Next, you'll need a basic first-aid kit, and at least two good maps (from seperate companies) of the area you're in, and a good compass with a base plate. If you're too independant to carry a cell phone, a hand mirrror makes a fine signalling device (you might want to learn basic morse code or similiar). A whistle will help you signal if you need help, and will scare away most critters the first time they hear it (also good for warning hunters before they take a pot shot in your direction). You'll want some kind of toilet paper -even if it's just newspaper. It gets heavy and bulky to carry, but when you need it there's just no substitute. A good quality flashlight & spare batteries is a better idea than trying to carry a burning branch around, and again can be used as a signal. Bug repellant isn't essential, but is sure nice to have -some big flocks of skeeters will try to carry you away, and drying fish draws flies from miles around. Two smaller canteens are probably better than one large -one might get lost or ruined, and you won't be able to leave camp for long without one. You might want to consider a notepad or two & some pens or pencils, not only for leaving messages but also just for recording your adventures.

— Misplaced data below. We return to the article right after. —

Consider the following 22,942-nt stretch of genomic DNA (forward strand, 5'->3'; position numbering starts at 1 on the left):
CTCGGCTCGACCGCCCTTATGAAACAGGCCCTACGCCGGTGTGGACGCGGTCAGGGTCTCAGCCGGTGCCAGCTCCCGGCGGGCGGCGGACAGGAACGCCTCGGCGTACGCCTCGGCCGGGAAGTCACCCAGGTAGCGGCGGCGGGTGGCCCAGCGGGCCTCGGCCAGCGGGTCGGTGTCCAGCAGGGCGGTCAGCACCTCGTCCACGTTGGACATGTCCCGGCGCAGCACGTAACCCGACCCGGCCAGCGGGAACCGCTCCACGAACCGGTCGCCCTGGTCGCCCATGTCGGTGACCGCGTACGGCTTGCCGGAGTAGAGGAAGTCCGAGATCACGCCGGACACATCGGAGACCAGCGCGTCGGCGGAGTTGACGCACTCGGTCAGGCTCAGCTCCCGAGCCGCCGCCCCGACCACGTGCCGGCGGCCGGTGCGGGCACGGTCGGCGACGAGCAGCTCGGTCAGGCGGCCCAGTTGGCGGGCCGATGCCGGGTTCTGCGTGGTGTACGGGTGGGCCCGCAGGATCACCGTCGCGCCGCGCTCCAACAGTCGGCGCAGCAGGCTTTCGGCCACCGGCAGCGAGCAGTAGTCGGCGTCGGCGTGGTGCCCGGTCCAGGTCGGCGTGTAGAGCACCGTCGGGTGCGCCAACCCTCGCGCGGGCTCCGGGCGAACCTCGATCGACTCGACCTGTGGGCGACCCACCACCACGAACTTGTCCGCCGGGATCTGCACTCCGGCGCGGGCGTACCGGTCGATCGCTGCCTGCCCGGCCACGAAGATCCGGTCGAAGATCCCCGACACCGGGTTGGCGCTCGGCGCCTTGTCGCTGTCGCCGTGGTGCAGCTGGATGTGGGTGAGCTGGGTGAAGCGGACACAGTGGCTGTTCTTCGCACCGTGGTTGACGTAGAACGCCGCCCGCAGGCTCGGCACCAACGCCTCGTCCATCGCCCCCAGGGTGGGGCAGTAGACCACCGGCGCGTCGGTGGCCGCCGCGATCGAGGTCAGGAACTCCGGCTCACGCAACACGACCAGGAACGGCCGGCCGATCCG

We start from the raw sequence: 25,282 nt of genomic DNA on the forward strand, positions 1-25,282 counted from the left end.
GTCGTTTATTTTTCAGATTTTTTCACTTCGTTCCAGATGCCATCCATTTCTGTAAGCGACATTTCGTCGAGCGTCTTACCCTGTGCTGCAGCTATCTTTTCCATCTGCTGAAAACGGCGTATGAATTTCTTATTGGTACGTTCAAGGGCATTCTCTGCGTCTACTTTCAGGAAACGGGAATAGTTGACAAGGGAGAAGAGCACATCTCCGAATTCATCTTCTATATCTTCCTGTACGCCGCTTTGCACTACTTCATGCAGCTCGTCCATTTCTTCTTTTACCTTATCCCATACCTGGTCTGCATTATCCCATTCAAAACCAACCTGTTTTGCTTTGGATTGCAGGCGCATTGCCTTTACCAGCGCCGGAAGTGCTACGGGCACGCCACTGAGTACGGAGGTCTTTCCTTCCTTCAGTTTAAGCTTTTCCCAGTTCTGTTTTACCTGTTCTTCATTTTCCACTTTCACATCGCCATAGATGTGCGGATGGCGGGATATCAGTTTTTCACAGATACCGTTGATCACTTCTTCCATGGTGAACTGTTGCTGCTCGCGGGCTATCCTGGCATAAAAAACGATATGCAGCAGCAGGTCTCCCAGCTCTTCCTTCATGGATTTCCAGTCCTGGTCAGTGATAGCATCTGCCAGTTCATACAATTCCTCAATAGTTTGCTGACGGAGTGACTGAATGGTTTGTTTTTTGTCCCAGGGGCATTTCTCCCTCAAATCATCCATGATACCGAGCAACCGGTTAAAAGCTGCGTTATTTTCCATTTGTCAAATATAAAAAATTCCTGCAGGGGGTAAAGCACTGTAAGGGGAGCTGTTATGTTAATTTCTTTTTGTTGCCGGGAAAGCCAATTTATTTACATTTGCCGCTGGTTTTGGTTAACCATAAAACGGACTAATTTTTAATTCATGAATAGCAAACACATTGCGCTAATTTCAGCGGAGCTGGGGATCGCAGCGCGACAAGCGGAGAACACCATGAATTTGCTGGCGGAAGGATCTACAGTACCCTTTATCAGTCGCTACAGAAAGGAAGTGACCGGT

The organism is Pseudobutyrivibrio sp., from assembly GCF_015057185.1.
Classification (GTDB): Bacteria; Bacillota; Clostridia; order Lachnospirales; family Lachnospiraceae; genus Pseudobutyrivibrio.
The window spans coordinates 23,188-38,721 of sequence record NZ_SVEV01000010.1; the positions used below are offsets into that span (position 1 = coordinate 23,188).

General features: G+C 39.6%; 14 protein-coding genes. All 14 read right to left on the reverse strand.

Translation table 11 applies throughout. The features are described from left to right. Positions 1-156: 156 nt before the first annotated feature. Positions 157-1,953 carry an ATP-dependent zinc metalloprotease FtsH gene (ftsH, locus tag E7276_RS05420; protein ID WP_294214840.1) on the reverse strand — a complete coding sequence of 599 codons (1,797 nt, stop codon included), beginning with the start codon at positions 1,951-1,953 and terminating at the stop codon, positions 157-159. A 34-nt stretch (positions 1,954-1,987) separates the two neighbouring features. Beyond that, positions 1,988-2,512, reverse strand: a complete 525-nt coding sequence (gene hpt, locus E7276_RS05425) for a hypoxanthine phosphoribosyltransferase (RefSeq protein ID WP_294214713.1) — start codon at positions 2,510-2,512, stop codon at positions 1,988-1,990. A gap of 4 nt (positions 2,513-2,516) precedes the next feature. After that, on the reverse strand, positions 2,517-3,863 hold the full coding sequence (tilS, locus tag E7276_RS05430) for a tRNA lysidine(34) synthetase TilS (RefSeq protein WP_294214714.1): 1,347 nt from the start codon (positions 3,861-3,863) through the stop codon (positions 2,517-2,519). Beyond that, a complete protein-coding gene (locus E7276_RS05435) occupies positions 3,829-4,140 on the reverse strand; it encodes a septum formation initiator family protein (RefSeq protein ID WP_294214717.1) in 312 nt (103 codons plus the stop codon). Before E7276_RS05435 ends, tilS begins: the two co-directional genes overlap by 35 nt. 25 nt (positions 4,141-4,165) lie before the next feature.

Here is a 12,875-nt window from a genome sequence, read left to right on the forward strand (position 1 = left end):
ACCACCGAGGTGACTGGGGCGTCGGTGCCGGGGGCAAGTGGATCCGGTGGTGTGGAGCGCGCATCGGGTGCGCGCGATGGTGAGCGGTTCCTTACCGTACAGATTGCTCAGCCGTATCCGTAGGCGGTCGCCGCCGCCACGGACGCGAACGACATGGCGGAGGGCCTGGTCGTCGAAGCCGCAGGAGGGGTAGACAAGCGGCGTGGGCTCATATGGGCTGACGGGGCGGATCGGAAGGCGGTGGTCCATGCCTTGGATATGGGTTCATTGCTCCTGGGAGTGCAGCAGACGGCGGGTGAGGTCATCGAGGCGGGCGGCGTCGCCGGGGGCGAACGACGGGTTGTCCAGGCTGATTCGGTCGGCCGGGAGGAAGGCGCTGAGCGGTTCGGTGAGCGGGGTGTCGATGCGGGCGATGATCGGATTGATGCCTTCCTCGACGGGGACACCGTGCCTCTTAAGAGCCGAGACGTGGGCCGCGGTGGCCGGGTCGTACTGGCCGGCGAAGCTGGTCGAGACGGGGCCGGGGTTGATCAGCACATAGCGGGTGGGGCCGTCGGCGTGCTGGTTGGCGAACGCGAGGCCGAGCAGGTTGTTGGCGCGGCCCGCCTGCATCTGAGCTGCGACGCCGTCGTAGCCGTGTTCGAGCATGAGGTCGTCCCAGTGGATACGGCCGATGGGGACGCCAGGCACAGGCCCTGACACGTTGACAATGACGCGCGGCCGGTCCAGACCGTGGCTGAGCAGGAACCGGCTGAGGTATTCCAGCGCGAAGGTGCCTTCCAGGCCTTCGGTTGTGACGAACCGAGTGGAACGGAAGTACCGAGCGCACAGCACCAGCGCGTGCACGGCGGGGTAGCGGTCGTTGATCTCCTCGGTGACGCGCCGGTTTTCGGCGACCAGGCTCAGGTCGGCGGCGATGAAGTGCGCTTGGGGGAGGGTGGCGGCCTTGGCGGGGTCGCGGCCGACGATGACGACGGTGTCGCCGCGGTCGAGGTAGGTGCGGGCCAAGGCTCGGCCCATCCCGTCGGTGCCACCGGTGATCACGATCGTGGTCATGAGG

Now, I'll break with tradition a bit. Most people buy their tents and blankets and such from the military surplus. And they buy it in nice camo colors so they escape. I think it's a bad idea. If you're injured, you'll need to be easy to find, AND you don't want any overzealous hunter mistaking you for a deer. So I'd suggest safety orange. I'd buy an orange 3-man dome tent with a floor, and at least one orange blanket. A closed-cell sleeping pad, a nylon sleeping bag, and a 5x7 tarp will keep you warm and dry under all but the worst conditions.